Yesterday, the Central Bank of the Republic of Turkey (CBRT) announced it signed agreements with several institutions to set up its Digital Turkish Lira Collaboration Platform as part of the next stage of its central bank digital currency (CBDC) research.
All three partner organizations are based in Turkey and deliver services to the Turkish Armed Forces. These are the defense corporation Aselsan, software tech firm Havelsan and government Information Security Research Center, Tubitak Bilgem.
“The technological research, development and testing processes of the Central Bank Digital Turkish Lira R&D Project will be carried out in close collaboration with these technology stakeholders,” stated the announcement.
Though the central bank hasn’t decided on the issuance of a digital Turkish lira, the demand for a CBDC is present.
Currently, 40% of the Turkish population remains unbanked. This may be due to high costs of financial services, travel time to branches, or poor trust in institutions. Cash is particularly favored for daily, low value payments such as newspapers, coffees and bus tickets.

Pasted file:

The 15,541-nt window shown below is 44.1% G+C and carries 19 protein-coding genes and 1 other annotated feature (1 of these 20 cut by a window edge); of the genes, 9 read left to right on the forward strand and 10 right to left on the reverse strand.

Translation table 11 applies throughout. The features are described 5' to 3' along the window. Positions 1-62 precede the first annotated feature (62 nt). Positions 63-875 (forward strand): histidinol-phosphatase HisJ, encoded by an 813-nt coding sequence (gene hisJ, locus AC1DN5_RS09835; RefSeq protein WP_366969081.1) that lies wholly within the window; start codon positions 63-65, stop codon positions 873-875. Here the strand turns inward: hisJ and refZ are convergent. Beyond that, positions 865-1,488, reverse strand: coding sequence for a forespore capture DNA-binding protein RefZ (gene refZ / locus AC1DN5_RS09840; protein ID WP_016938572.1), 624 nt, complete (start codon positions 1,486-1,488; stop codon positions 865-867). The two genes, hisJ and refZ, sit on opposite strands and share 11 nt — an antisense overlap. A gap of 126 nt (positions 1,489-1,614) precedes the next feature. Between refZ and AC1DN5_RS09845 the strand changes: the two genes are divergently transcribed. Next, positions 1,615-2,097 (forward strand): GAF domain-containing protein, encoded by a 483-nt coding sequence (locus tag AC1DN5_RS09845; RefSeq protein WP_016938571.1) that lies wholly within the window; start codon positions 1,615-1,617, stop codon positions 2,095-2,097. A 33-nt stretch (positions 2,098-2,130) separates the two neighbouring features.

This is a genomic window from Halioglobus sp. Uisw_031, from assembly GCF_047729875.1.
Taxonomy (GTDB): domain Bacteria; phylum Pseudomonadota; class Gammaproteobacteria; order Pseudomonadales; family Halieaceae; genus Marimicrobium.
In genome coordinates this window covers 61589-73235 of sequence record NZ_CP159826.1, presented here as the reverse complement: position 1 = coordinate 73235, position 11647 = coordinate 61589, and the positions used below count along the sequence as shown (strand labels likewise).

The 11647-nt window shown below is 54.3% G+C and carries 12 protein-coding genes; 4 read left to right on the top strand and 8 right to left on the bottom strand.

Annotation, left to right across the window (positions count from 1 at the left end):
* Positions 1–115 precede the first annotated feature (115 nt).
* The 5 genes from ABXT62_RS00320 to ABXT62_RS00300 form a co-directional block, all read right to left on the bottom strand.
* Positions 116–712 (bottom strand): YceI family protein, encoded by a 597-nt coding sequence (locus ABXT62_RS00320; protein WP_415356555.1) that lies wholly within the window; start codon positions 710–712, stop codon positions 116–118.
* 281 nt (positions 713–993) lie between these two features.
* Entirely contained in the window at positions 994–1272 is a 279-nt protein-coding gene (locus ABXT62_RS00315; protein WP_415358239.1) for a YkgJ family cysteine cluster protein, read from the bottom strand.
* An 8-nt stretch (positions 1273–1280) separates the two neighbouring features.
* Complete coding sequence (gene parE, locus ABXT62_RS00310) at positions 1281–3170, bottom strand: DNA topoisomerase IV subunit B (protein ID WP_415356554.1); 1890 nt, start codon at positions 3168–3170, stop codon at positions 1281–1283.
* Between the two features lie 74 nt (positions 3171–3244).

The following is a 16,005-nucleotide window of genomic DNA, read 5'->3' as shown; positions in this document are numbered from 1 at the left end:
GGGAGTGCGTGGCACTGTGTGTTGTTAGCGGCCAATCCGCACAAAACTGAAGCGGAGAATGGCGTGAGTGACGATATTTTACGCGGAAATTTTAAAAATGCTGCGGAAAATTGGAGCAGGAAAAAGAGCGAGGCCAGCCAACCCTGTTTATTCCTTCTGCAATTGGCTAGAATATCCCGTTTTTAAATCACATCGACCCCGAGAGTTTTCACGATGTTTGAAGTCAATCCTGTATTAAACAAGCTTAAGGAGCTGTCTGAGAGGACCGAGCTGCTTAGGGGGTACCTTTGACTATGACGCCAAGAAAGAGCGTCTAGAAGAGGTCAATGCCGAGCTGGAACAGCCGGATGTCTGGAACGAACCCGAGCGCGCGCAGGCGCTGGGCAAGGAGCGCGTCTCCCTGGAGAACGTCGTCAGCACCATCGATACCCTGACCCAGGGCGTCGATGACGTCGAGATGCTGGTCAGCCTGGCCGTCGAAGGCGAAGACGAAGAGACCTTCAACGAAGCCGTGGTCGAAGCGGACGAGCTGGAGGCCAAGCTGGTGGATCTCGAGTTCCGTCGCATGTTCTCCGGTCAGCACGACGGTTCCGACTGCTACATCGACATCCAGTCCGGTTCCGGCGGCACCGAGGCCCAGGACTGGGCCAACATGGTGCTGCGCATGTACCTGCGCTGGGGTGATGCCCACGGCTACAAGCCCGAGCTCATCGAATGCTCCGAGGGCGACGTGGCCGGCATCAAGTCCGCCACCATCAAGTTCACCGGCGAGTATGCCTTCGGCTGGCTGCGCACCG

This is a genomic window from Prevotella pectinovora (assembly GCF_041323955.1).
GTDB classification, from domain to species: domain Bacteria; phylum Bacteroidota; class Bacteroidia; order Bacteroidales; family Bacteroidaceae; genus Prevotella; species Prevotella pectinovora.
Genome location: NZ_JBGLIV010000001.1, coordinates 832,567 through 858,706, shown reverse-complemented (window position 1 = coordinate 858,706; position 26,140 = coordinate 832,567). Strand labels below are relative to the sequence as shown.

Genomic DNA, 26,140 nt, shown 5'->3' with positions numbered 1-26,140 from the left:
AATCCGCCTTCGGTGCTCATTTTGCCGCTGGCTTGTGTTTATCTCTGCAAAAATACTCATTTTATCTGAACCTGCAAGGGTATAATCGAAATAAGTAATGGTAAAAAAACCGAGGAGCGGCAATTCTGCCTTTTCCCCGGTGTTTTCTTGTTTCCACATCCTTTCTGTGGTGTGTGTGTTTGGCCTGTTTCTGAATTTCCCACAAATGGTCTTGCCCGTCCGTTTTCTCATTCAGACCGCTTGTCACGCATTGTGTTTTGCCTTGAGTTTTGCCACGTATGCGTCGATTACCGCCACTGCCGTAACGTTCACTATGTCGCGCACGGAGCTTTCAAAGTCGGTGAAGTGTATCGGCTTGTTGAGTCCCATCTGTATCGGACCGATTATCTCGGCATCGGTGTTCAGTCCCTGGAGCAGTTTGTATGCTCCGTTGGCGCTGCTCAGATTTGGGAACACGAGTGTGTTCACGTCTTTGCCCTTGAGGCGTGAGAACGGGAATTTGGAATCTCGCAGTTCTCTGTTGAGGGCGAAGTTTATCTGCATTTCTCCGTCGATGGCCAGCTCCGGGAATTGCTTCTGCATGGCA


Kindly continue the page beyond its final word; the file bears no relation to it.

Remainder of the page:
As a digital form of cash, a CBDC would help make cash more accessible and enable the population to participate in Turkey’s e-commerce economy. With more than half its population under the age of 35, a digital currency could prove attractive.
Having already completed proofs of concept, the CBRT now plans to run pilot tests with its technology stakeholders. These will include blockchain technology, distributed ledgers and the integration of CBDCs with instant payment systems.
The central bank expects to publish further results in 2022 after the tests are completed.
Meanwhile, CBDC research is picking up for a number of countries. Last month, Jamaica minted its first batch of CBDC for a pilot, and the Central Bank of Nigeria chose fintech firm Bitt for its eNaira. The Governor of the Reserve Bank of India also recently revealed that it might begin CBDC trials by December of this year.